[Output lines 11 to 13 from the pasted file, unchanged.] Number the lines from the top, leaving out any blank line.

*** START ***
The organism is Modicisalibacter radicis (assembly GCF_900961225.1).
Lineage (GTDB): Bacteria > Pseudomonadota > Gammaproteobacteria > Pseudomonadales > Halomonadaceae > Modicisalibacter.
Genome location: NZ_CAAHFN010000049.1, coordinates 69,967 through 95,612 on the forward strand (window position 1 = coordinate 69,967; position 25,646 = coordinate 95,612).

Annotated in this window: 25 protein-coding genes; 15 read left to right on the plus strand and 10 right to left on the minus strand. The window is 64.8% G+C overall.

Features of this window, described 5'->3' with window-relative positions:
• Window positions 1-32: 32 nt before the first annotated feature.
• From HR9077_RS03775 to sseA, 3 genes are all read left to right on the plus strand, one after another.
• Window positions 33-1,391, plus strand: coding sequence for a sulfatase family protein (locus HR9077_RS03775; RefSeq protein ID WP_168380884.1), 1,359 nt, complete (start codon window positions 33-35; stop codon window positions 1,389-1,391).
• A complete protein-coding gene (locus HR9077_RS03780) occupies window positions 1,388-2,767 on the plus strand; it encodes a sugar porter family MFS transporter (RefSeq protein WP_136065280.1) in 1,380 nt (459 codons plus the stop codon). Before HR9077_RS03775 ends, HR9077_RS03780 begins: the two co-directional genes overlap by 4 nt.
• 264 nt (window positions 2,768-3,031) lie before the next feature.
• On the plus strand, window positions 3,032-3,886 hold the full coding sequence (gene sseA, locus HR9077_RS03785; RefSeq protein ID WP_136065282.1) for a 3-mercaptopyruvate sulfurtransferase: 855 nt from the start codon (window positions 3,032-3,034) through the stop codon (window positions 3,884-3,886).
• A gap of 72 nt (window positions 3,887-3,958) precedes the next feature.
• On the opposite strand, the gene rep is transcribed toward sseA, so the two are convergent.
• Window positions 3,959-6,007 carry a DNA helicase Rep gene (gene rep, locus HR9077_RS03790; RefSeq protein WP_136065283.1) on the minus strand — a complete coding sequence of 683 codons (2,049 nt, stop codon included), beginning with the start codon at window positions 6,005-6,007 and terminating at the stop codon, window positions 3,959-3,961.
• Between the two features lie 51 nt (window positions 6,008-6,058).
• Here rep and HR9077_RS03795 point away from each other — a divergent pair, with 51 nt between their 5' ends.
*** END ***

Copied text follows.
• On the plus strand, window positions 3,032-3,886 hold the full coding sequence (gene sseA, locus HR9077_RS03785; RefSeq protein ID WP_136065282.1) for a 3-mercaptopyruvate sulfurtransferase: 855 nt from the start codon (window positions 3,032-3,034) through the stop codon (window positions 3,884-3,886).
• A gap of 72 nt (window positions 3,887-3,958) precedes the next feature.
• On the opposite strand, the gene rep is transcribed toward sseA, so the two are convergent.